Stocks pop on strong Philly Fed and jobless claims data; Netflix reports after the close

Earning season is picking up and stocks were initially lower after poor results from Morgan Stanley, but those losses were erased after strong US economic data.

Early in New York, S&P 500 futures were pointing to a lower open after Morgan Stanley fourth quarter results disappointed, coming nowhere near the blockbuster results we saw yesterday with Goldman Sachs or Bank of America.  Morgan Stanley profit came in at $0.73, a 17-cent miss, while revenue fell to $8.55 billion, much lower than the analysts’ forecast of $9.44 billion. Some are shrugging off the poor numbers and attributing them to the additional risk they took in the fourth quarter.  Morgan Stanley’s bread and butter is equity trading and that came in at $1.93 billion much lower than $2.01 billion eyed.  Overall the poor results painted a different picture than what the other major banks reported this week.

US stocks reversed earlier losses after the release of Philadelphia business outlook.  The January release came in at 17.0, above the forecast range of 0.0 to 13.0.  New orders also rose from 13.3 to 21.3.  Jobless claims also posted strong results with 213,000, better than the expected 220,000 and prior reading of 216,000.  Treasuries also fell, as the yield on the 10-year rose from 2.71 to 2.7325.  The dollar is little changed to the euro and yen, but seeing declines with the British pound.

The momentum in stock buying however ran out of steam and was unable to take out yesterday’s high.  The next major earning’s release will come after the close when Netflix reports.

Price action on the S&P 500 index shows the recent rally is facing resistance from the 50-day SMA, which currently trades at 2,626.  If we see a daily close above that level, further upside could target the 2,700 region.  Major resistance remains the 2,750 level.  To the downside, 2,550 could provide initial support followed by 2,475.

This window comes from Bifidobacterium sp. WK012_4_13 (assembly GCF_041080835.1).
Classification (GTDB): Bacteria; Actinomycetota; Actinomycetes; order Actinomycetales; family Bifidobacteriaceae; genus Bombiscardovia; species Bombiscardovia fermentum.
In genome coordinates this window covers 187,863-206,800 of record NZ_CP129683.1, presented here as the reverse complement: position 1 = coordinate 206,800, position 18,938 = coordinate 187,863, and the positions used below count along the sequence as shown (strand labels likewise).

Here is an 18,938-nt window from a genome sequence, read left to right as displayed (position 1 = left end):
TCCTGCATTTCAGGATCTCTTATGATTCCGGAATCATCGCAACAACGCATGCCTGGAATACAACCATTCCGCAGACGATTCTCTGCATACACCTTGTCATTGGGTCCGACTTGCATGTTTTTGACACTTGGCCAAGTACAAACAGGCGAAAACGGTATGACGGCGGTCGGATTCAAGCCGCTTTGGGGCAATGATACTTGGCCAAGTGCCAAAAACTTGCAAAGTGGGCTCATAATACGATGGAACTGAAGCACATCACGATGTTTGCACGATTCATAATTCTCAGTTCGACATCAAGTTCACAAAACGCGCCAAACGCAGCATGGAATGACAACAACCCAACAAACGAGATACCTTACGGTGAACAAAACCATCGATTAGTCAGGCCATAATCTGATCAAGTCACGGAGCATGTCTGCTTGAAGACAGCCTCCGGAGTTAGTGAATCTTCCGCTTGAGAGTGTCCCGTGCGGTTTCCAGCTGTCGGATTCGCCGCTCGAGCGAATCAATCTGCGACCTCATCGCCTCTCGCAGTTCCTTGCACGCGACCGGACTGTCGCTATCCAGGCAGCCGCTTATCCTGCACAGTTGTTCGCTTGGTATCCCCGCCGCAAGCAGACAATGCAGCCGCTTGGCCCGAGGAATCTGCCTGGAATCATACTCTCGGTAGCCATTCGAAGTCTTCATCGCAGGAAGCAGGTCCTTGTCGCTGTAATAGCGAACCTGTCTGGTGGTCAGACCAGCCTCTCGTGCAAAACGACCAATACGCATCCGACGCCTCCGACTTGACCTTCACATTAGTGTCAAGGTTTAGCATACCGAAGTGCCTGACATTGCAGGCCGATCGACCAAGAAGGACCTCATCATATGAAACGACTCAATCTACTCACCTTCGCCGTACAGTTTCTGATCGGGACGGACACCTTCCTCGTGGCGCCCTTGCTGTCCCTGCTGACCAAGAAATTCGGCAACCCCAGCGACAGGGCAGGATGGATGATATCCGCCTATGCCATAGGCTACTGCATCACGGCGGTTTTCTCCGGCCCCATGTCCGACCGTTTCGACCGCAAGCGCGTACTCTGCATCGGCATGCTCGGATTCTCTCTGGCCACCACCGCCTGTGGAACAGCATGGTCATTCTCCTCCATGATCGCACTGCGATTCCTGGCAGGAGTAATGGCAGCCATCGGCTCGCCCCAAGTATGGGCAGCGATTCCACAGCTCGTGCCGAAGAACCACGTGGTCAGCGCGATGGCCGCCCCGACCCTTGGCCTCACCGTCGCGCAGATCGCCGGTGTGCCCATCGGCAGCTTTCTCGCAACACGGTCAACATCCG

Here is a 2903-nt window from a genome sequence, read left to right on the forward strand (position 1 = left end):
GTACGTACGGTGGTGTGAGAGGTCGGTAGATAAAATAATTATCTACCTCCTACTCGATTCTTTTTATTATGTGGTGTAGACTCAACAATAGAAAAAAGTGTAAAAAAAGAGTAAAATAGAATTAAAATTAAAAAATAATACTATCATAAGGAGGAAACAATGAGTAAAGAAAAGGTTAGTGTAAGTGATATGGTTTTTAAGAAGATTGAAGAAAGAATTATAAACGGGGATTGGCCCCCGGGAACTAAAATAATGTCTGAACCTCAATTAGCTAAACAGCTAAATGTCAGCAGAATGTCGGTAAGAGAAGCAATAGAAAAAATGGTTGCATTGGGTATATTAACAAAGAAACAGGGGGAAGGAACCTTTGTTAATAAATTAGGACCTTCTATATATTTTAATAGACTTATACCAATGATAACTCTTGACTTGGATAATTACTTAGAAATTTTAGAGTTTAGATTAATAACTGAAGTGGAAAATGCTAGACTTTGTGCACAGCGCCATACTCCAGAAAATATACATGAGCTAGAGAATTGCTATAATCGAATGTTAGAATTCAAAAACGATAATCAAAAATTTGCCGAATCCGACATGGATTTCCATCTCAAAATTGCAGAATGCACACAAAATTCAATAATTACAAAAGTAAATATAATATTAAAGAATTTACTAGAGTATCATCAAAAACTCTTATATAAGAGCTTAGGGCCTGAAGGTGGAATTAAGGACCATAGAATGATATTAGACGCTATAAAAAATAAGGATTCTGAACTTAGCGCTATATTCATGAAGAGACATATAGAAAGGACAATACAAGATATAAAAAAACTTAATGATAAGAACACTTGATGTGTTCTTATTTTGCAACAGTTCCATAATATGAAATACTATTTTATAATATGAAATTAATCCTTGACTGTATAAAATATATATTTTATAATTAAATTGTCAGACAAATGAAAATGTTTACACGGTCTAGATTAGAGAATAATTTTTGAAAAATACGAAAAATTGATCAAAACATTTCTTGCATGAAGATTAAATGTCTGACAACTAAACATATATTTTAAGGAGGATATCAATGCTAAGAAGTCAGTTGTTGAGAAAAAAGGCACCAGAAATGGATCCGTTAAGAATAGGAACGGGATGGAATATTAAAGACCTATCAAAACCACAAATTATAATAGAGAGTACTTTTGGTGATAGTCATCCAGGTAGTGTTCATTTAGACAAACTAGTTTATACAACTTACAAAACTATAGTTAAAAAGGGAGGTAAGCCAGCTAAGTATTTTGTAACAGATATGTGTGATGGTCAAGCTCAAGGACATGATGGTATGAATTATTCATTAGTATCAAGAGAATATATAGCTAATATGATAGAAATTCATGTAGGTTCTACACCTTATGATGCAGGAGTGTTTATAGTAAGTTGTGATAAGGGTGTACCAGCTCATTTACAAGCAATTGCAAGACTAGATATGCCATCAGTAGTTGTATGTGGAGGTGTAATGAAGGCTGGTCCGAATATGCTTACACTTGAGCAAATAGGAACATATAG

This article is for general information purposes only. It is not investment advice or a solution to buy or sell securities. Opinions are the authors; not necessarily that of OANDA Corporation or any of its affiliates, subsidiaries, officers or directors. Leveraged trading is high risk and not suitable for all. You could lose all of your deposited funds.

Ed Moya

Ed Moya

Senior Market Analyst, The Americas at OANDA
With more than 20 years’ trading experience, Ed Moya is a senior market analyst with OANDA, producing up-to-the-minute intermarket analysis, coverage of geopolitical events, central bank policies and market reaction to corporate news. His particular expertise lies across a wide range of asset classes including FX, commodities, fixed income, stocks and cryptocurrencies. Over the course of his career, Ed has worked with some of the leading forex brokerages, research teams and news departments on Wall Street including Global Forex Trading, FX Solutions and Trading Advantage. Most recently he worked with, where he provided market analysis on economic data and corporate news. Based in New York, Ed is a regular guest on several major financial television networks including CNBC, Bloomberg TV, Yahoo! Finance Live, Fox Business and Sky TV. His views are trusted by the world’s most renowned global newswires including Reuters, Bloomberg and the Associated Press, and he is regularly quoted in leading publications such as MSN, MarketWatch, Forbes, Breitbart, The New York Times and The Wall Street Journal. Ed holds a BA in Economics from Rutgers University.
Ed Moya